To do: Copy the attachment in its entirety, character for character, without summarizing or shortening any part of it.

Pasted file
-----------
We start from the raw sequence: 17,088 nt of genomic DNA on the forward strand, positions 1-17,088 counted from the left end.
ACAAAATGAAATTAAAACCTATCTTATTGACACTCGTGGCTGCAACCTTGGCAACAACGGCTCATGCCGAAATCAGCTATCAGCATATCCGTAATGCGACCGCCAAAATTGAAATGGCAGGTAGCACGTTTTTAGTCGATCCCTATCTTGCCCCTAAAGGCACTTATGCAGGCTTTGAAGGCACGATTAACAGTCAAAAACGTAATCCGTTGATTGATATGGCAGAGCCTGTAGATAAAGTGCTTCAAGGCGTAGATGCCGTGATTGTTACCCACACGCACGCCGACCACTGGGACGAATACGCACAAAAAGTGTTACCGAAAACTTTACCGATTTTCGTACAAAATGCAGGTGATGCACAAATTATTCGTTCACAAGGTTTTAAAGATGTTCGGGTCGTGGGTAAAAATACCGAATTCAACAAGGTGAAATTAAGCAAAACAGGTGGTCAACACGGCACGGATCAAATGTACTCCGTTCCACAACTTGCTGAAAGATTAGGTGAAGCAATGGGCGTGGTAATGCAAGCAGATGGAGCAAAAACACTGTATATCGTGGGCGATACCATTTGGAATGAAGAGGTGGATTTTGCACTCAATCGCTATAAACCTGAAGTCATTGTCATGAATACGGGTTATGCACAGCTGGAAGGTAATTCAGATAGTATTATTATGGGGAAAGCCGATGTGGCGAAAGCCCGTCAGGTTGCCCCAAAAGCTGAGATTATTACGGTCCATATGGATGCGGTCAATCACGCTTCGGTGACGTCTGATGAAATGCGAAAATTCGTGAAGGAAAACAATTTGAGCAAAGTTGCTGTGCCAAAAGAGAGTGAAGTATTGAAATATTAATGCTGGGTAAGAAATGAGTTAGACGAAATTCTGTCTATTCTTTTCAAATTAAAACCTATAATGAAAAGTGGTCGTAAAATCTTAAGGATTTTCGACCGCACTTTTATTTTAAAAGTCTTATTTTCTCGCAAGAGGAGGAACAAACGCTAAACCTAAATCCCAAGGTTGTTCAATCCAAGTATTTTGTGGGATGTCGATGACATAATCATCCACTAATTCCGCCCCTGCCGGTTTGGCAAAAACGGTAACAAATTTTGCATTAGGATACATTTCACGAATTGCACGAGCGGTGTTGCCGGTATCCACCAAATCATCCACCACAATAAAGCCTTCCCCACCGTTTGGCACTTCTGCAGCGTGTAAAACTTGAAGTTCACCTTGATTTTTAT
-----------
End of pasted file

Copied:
We start from the raw sequence: 17,088 nt of genomic DNA on the forward strand, positions 1-17,088 counted from the left end.
ACAAAATGAAATTAAAACCTATCTTATTGACACTCGTGGCTGCAACCTTGGCAACAACGGCTCATGCCGAAATCAGCTATCAGCATATCCGTAATGCGACCGCCAAAATTGAAATGGCAGGTAGCACGTTTTTAGTCGATCCCTATCTTGCCCCTAAAGGCACTTATGCAGGCTTTGAAGGCACGATTAACAGTCAAAAACGTAATCCGTTGATTGATATGGCAGAGCCTGTAGATAAAGTGCTTCAAGGCGTAGATGCCGTGATTGTTACCCACACGCACGCCGACCACTGGGACGAATACGCACAAAAAGTGTTACCGAAAACTTTACCGATTTTCGTACAAAATGCAGGTGATGCACAAATTATTCGTTCACAAGGTTTTAAAGATGTTCGGGTCGTGGGTAAAAATACCGAATTCAACAAGGTGAAATTAAGCAAAACAGGTGGTCAACACGGCACGGATCAAATGTACTCCGTTCCACAACTTGCTGAAAGATTAGGTGAAGCAATGGGCGTGGTAATGCAAGCAGATGGAGCAAAAACACTGTATATCGTGGGCGATACCATTTGGAATGAAGAGGTGGATTTTGCACTCAATCGCTATAAACCTGAAGTCATTGTCATGAATACGGGTTATGCACAGCTGGAAGGTAATTCAGATAGTATTATTATGGGGAAAGCCGATGTGGCGAAAGCCCGTCAGGTTGCCCCAAAAGCTGAGATTATTACGGTCCATATGGATGCGGTCAATCACGCTTCGGTGACGTCTGATGAAATGCGAAAATTCGTGAAGGAAAACAATTTGAGCAAAGTTGCTGTGCCAAAAGAGAGTGAAGTATTGAAATATTAATGCTGGGTAAGAAATGAGTTAGACGAAATTCTGTCTATTCTTTTCAAATTAAAACCTATAATGAAAAGTGGTCGTAAAATCTTAAGGATTTTCGACCGCACTTTTATTTTAAAAGTCTTATTTTCTCGCAAGAGGAGGAACAAACGCTAAACCTAAATCCCAAGGTTGTTCAATCCAAGTATTTTGTGGGATGTCGATGACATAATCATCCACTAATTCCGCCCCTGCCGGTTTGGCAAAAACGGTAACAAATTTTGCATTAGGATACATTTCACGAATTGCACGAGCGGTGTTGCCGGTATCCACCAAATCATCCACCACAATAAAGCCTTCCCCACCGTTTGGCACTTCTGCAGCGTGTAAAACTTGAAGTTCACCTTGATTTTTAT